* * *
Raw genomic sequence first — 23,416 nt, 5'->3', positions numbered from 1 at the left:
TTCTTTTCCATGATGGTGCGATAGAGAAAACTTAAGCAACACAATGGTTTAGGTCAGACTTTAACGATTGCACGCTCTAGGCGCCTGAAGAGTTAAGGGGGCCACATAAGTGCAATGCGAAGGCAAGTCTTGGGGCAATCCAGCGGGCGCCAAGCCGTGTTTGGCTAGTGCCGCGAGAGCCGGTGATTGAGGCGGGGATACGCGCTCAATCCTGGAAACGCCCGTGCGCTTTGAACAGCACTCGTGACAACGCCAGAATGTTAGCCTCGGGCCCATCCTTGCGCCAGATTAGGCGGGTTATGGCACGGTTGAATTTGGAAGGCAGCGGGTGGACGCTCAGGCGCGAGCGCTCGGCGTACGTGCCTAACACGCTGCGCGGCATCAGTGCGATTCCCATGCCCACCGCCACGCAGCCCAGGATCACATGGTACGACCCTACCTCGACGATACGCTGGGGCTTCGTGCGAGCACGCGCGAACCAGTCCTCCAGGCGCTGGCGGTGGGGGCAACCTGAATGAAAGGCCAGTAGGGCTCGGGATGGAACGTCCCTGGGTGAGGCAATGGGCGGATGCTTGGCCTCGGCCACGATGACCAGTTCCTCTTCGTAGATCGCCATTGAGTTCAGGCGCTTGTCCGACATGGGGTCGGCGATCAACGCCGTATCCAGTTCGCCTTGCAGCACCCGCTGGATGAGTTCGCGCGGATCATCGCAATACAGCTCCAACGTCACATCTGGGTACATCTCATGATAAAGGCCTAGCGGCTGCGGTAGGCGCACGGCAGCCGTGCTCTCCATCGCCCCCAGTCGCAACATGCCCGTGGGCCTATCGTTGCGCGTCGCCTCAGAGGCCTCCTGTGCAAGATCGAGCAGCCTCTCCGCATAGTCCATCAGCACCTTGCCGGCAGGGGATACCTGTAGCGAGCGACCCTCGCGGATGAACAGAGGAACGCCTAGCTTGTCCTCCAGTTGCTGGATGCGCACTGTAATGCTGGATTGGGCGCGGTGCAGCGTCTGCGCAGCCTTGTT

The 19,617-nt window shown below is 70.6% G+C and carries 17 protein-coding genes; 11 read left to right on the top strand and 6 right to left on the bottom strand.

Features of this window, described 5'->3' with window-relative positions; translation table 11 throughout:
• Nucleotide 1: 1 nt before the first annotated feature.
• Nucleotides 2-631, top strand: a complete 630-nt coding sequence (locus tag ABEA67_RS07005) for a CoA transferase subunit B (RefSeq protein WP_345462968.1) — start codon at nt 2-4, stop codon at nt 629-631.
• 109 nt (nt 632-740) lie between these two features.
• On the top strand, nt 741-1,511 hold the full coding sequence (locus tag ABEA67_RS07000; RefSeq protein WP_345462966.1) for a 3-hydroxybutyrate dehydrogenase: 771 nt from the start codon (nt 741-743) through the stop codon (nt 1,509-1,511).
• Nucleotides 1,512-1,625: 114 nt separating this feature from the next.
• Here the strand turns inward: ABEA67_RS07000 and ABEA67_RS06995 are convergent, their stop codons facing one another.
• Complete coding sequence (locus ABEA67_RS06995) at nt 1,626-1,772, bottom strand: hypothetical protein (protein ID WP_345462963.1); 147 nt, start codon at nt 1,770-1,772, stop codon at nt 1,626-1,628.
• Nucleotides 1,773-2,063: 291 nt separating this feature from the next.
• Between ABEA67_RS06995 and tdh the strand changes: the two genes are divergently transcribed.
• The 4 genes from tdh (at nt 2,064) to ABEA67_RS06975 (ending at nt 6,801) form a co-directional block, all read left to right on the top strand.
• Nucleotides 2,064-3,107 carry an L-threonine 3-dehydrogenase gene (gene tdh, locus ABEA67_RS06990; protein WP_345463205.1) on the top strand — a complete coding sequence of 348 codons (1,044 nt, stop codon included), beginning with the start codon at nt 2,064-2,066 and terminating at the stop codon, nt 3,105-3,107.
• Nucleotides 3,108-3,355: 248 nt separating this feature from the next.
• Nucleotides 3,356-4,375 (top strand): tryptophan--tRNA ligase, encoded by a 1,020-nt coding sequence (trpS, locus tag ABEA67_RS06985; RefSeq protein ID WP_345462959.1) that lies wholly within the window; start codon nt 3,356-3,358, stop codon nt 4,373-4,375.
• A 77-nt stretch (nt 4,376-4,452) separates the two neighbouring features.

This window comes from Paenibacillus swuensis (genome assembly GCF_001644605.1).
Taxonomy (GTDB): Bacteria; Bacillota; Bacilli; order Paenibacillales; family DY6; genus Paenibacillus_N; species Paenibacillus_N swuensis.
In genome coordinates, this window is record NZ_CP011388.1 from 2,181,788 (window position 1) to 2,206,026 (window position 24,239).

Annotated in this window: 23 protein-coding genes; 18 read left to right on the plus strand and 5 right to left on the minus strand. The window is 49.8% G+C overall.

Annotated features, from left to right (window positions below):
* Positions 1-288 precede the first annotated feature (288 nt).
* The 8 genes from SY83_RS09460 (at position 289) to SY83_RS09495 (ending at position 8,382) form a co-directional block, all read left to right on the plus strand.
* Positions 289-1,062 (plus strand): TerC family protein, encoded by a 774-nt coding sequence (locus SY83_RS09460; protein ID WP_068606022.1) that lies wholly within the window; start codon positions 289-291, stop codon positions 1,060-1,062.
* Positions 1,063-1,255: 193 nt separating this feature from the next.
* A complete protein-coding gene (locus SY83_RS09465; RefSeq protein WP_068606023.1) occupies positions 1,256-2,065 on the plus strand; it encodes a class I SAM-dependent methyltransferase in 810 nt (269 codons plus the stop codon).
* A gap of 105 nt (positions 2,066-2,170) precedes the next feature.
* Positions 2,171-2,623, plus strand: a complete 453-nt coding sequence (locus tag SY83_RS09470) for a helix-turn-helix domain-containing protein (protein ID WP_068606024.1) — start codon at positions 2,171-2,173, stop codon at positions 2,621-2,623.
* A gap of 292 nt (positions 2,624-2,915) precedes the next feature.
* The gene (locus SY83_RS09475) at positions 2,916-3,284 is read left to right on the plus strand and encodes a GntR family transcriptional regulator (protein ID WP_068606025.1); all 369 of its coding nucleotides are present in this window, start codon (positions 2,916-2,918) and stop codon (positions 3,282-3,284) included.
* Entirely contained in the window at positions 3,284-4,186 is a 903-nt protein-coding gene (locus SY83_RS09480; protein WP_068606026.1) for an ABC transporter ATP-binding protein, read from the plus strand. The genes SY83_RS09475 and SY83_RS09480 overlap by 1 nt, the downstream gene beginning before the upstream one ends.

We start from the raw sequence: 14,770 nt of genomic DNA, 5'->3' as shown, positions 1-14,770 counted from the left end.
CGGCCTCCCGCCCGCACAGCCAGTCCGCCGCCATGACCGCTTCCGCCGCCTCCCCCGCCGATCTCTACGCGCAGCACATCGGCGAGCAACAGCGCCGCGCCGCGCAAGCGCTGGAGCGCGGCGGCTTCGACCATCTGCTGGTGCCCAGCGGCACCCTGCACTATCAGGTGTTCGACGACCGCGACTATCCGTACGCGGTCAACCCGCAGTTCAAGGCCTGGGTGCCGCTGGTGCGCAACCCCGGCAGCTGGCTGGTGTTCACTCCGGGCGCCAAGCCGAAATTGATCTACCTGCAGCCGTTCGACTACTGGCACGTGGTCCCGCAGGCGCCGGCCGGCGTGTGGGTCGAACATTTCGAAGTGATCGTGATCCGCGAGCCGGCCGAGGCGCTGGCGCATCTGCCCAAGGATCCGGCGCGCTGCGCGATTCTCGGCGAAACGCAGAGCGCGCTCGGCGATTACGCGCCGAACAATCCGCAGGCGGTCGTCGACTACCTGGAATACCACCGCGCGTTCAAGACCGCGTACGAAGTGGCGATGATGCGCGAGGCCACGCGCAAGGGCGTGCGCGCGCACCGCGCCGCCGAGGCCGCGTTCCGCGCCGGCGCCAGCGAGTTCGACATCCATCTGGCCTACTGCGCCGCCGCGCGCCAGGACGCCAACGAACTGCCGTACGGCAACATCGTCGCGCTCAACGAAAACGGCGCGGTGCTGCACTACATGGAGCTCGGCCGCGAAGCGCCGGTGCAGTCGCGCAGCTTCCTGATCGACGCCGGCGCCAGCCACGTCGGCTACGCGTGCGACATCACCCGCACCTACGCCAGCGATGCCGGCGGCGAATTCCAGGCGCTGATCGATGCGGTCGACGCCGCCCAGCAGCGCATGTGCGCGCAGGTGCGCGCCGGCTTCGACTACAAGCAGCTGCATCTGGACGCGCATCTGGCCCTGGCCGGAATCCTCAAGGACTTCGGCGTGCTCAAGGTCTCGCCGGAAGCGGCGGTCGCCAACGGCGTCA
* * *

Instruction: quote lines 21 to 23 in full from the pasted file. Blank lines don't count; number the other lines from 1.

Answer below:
In genome coordinates, this window is record NZ_CP011388.1 from 2,181,788 (window position 1) to 2,206,026 (window position 24,239).

Annotated in this window: 23 protein-coding genes; 18 read left to right on the plus strand and 5 right to left on the minus strand. The window is 49.8% G+C overall.

Annotated features, from left to right (window positions below):